knowledge | 30 November 2020 |

European Enforcement Order: Plaintiff Argues no Contest but Court Doesn’t Agree

The Court of Appeal has upheld a refusal to grant a European Enforcement Order in proceedings which, although stymied by the defendants, were not “uncontested”.


The European Enforcement Order (“EEO”) was put in place by Regulation (EC) 805/2004 (“the Regulation”).1  It is a simplified procedure that can be used for “uncontested” cross-border claims allowing a judgment in an uncontested claim delivered in one EU Member State to be easily recognised and enforced in another Member State. 

Under the Regulation, a claim may be “uncontested” where the debtor has expressly admitted or has never objected to the claim but also under Article 3(1)(c) where:

  • “…the debtor has not appeared or been represented at a court hearing regarding that claim after having initially objected to the claim in the course of the court proceedings, provided that such conduct amounts to a tacit admission of the claim or of the facts alleged by the creditor under the law of the Member State of origin…”

In Ireland, under Order 42B Rules of the Superior Courts, where the High Court has given judgment in an uncontested claim, an application can be made to the court to certify the judgment as an EEO.

Case before the court

In Monteriro Da Silva v Rosas Construtores,the plaintiffs were Portuguese nationals who came to Ireland as construction workers.  The defendants were their employers.  The plaintiffs’ claim centred on issues such as the underpayment of wages.  In the High Court, the defendants did not fully engage with the proceedings.  The plaintiffs obtained a judgment for damages against them and then sought an EEO on the basis that the claim was uncontested.  This order was refused and the plaintiffs appealed.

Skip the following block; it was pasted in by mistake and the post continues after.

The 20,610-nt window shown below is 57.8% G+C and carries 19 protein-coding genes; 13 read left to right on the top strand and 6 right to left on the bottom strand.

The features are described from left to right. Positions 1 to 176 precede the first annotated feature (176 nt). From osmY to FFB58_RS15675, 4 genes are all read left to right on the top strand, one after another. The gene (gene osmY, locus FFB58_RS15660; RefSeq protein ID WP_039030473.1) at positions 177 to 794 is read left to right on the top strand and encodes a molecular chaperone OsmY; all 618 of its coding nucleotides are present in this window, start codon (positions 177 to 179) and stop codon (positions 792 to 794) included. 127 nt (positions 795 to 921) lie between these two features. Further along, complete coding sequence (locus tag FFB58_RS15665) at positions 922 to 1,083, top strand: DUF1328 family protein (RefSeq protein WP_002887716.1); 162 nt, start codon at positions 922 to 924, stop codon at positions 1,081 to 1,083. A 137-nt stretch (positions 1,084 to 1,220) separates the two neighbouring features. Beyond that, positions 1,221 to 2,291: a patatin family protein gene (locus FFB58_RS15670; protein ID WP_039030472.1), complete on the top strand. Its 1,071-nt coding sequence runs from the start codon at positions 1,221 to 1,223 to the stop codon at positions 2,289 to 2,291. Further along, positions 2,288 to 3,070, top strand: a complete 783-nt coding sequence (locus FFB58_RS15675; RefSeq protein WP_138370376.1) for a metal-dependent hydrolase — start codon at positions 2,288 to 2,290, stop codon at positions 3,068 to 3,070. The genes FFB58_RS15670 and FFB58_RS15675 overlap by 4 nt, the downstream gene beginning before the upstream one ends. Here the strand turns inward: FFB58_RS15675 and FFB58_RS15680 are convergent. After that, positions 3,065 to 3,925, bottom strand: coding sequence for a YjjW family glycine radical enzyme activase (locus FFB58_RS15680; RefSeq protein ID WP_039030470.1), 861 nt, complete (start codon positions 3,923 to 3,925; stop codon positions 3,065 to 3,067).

What is an “uncontested” claim under Article 3(1)(c)?

Leaving aside the issue of whether the plaintiffs’ claims came within the scope of the Regulation,the main issue for determination by the Court of Appeal was whether the defendants’ lack of engagement in the High Court meant that the proceedings were uncontested for the purposes of Article 3(1)(c) of the Regulation?  The court heard that:

  • The defendants entered appearances and delivered full defences;
  • Prior to the hearing the defendants had instructed three firms of solicitors, each of whom came off record, citing a failure to provide instructions as a basis for so doing;
  • The defendants were unrepresented on the first two days of the trial;
  • On the afternoon of the third day, solicitors came on record and counsel appeared for five days of the trial;
  • However, no defence case was put to the plaintiffs.  Their evidence was not challenged.  The defendants called no evidence on their own behalf;
  • Prior to the conclusion of the trial, the new solicitors came off record as they could not obtain instructions;
  • The trial concluded with no appearance in court on behalf of the defendants.

The plaintiffs argued that the court should carry out a qualitative assessment of the role played by the defendants in the trial and determine whether it amounted to contesting the claim.  They said that the defendants’ conduct was an abuse of the court process and that their participation in the trial could not be interpreted as bona fide contesting the claim.  They argued that the delivery of a defence was not sufficient to contest a claim as often pleas in defences were not maintained at trial.  What was crucial was the case advanced at trial.  Here, no case was advanced and so no court could endorse what occurred as contesting a claim within the meaning of the Regulation.